'S WONDERFUL - SONGS OF GEORGE GERSHWIN (1929-1949)
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Songs of GEORGE GERSHWIN
Original 1920-1949 Recordings
'I like a Gershwin tune,how about you?' asks thefamous Arthur Freed-Burton Lane song and mostlisteners would agree emphatically.
There's something about the music of GeorgeGershwin (especially when coupled with theidiosyncratic lyrics of his brother Ira) that makes itstill sound as fresh today as it did when firstwritten. This eclectic collection of twentynumbers takes us through his all-too-brief careerand gives us an ample sampling of his genius.
I'll Build A Stairway To Paradise waswritten with Buddy DeSylva. Although created asthe Act I Finale of George White's Scandals of1922, you probably won't be able to listen to itwithout remembering that scene from AnAmerican In Paris where Georges Guetary sangit climbing a giant staircase, which illuminatedstep by step as he ascended.
Irving Caesar claims that he and Gershwinwrote Swanee in less than an hour one eveningafter dinner. Caesar was prone to exaggeration,but one thing is clear: once Al Jolson got throughsinging it in a 1918 show called Sinbad,Gershwinfound himself with his first hit at the age of 21. TheGreat Jolson sings it here in a 1920 studio recording.
We're now so used to well-integratedmusicals, that we often forget that during the1920s, producers would sign up a cast first, thenbuild a show around them. 1924's Lady Be Goodwas one of those cases. The Gershwins had to plytheir craft not only for Fred and Adele Astaire, butfor the then-popular novelty performer CliffEdward, better known as 'Ukulele Ike'. Here'swhat he sounded like on Fascinating Rhythm.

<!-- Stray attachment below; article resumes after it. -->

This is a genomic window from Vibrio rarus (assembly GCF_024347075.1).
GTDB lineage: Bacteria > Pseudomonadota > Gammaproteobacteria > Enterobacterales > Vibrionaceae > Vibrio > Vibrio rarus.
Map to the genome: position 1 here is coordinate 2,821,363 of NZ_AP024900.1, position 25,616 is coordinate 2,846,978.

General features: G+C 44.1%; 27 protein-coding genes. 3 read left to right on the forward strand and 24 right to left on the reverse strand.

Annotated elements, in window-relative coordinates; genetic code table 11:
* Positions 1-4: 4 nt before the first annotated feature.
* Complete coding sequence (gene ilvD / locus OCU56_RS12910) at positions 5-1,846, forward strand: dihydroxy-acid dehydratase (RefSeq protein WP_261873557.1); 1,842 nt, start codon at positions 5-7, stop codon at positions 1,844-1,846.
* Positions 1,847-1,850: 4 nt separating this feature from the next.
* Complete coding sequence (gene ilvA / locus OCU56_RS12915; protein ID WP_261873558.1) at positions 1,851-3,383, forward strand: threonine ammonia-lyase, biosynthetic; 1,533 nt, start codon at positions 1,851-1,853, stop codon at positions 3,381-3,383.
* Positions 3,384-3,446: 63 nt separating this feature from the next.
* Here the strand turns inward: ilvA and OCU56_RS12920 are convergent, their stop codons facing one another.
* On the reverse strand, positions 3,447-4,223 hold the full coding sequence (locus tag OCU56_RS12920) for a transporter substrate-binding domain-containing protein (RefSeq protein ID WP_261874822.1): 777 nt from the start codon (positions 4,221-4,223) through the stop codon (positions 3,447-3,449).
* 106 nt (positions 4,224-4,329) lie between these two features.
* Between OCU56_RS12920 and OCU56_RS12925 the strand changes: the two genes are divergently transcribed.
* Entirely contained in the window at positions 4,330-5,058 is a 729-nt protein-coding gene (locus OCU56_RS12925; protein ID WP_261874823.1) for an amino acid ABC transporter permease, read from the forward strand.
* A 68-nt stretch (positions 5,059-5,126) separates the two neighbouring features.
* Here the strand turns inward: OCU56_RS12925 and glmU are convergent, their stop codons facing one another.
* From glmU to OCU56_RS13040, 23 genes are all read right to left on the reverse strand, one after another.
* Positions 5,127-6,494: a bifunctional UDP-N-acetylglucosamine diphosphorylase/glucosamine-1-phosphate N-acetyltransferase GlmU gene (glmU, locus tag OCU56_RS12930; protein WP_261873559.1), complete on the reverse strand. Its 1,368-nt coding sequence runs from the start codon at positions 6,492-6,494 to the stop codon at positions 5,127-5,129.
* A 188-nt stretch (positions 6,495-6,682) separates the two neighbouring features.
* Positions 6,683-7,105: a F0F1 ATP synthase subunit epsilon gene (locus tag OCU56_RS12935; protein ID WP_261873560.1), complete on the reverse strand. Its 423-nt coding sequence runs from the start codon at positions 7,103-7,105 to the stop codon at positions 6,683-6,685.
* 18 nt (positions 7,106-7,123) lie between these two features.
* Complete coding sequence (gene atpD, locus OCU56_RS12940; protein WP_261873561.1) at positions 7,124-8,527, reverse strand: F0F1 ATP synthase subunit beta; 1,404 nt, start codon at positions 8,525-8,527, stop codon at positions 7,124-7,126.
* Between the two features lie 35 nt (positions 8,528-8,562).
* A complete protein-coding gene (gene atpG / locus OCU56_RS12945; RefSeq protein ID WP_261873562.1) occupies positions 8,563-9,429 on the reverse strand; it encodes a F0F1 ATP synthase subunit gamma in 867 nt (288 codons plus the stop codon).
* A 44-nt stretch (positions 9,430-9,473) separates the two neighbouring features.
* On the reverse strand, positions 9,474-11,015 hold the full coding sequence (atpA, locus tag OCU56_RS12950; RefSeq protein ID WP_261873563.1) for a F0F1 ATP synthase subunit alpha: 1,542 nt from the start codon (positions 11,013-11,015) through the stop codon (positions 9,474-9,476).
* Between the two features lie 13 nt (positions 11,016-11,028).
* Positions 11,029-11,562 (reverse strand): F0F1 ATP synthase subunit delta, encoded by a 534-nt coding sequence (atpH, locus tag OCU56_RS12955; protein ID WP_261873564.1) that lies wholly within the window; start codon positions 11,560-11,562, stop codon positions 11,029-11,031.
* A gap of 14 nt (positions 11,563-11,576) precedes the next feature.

Gertrude Lawrence was one of the majorsuperstars of her time, but it's hard to see howfrom listening to her frail voice, which often wentquaveringly off-key. All critics said you had toimagine her charm. So do that, and picture herclutching a tattered Pierrot doll as she sat alone ina spotlight and broke everyone's heart singingSomeone to Watch Over Me from a trifle calledOh, Kay!One of the most interesting things about thenext selection 'S Wonderful is the lady singing it.
Vaughn De Leath was known as 'the First Lady ofRadio' in the 1920s, appearing all over the dial.
But after 1931, personal troubles drove her out ofperforming and she died in alcoholic obscurity.
Listen to her here at the height of her fame in 1928.